• The Citadel of Sibiu The Citadel of Sibiu was, in the Middle Ages, one of the best fortified in Europe and today remains very well preserved. The towers and bastions of the area are well worth a visit, but most of all, make sure you visit the wonderfully charming Stairs Passage, which connects the lower part of the citadel with the upper part. If you want to splurge, dine at the Golden Barrel (Butoiul de Aur), the oldest restaurant in Romania, which sits at the end of the Stairs Passage.
  • Huet Square The Huet Square ( Piaţa Huet) is home to a jumble of Gothic buildings and is dominated by the Evangelical Cathedral, one of the most beautiful in Sibiu. Here, you can also find the city's only fully-German school, the Samuel von Brukenthal Gymnasium, which shows the city's proud German heritage. In fact, Huet Square stands to be the most German of all places in this city which is as much German as Romanian, and, all the same, 100% Transylvanian.
  • The Brukenthal Museum Said by many to be the second best museum in Romania (after the National Art Museum in the capital Bucharest), the Brukenthal is a must see in Sibiu, containing 1090 paintings. The museum is named after Samuel Brukenthal, the governor of Transylvania. There are paintings from Dutch and Flemish schools, Italian schools and, of course, German, Austrian and Romanian collections. The museum also displays Governor Brukenthal's own collection dating from the 15th-18th centuries.
  • Astra Museum is the biggest open air museum in Europe. Not only does it have interesting and very picturesque exhibits but it also lies in a very beautiful area with a nice view of the mountains.
  • Outlying attractions= In addition to Sibiu's wonderful historical and cultural attractions, the city is also very picturesque in the natural dimension. Paying a visit to some more outlying attractions enables you to sample the amazing Transylvanian environment. Sibiu is a good base to explore the medieval fortified churches of Transylvania. Mediaş is accessible by train from Sibiu, but to see many in one day you will need your own transport or try and seek out a guide from the local travel agencies.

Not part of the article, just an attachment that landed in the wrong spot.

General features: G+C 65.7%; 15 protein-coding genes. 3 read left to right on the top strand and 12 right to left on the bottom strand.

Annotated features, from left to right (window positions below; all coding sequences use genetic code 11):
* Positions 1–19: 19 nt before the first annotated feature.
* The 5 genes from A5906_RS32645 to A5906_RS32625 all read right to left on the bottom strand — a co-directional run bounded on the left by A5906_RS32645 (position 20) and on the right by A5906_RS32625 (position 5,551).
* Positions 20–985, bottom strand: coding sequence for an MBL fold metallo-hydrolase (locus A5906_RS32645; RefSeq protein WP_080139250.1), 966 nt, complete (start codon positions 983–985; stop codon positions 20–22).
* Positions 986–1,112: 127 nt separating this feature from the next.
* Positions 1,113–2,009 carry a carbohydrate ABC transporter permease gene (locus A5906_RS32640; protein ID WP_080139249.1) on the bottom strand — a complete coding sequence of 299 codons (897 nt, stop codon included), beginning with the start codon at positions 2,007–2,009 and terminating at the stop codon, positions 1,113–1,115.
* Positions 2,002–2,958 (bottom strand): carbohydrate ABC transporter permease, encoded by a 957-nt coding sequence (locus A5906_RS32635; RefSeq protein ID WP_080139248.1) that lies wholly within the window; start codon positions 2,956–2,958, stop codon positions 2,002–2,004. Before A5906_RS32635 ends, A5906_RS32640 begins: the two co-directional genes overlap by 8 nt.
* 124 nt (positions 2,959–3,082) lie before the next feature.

• Explore Sibiu and the surroundings of Sibiu.
  • Hike Fagaras Mountains and Cindrel Mountains.


T-shirts and other souvenirs from Casa Luxemburg located in the Piata Mica.


In the old town there are many restaurants, fast foods and cafes where tourists and locals can enjoy not only good food from the local and international cuisine but also good music and cosy atmosphere. The Small Square became in the last few years the best place to go out in Sibiu because of the big range of restaurants, cafes and pubs which also have terraces during the summer.

  • Crama Sibiul Vechi (The Old Sibiu Restaurant), A.Papiu Ilarian nr.3, Tel. +40-269-210461. [8]. Celler/basement restaurant offering traditional Romanian cuisine at reasonable prices.


A local speciality is a "meter" of beer served in pubs.



  • Joly Hostel, filozofilor 12, +40 369426079, [1]. Located very near the center of Sibiu. Breakfast is not included but you can use the kitchen all you want. Laundry is available for 2 Euros. Door rooms average about 7 beds per room Rooms from 40 Lei.
  • Old Town Hostel, Piata Mica 26, +40 269 216 445, [2]. Located in the heart of Sibiu in a 450 year old building looking over one of the 3 main squares. Breakfast is not included but you can use the kitchen all you want. Laundry is available for 2 Euros. Door rooms average about 10 beds per room Rooms from 50 Lei.
  • Chess Hostel, Stefan Cel Mare No 6, 004 0740096920 | 004 0724275219, [3]. Chess Hostel is situated in the central area of Sibiu, only at a 5 minutes walk from the Piata Mare (Big Square, the main square in Sibiu) and at a 10 minutes walk from the train and the bus station.The hostel has it's location in a historical area of Sibiu, surrounded by old saxon houses. It is a quiet residential area, and the hostel has a green relaxing garden in front where you can enjoy the sunny days drinking your coffee in the shade of the cherrytree. Internet is available in the hostel. Prices start from 11€ / Person / Night.


  • Hotel Apollo, Nicolae Teclu 14, (+40(0)269 212 485, [4]. Comfortable and modern hotel not far from the city centre. Internet is available in rooms. Rooms start at €56.
  • Pension Santa Maria, Str. Livezii nr. 43, (+40) 0269 224 451, [5]. A ten minute drive from the center of Sibiu. Rooms are well equiped and well kept. Breakfast is included. Free wireless internet available. English speaking owners. Rooms start at 132 RON.
  • Hotel Continental, Calea Dumbravil 2-4, (+40) 0269 218 100, [6]. This 13 floor, 182 room hotel is plain but well maintained. It's rooms often have nice views. It is located a five minutes from Old Town. Rooms start at 256 RON.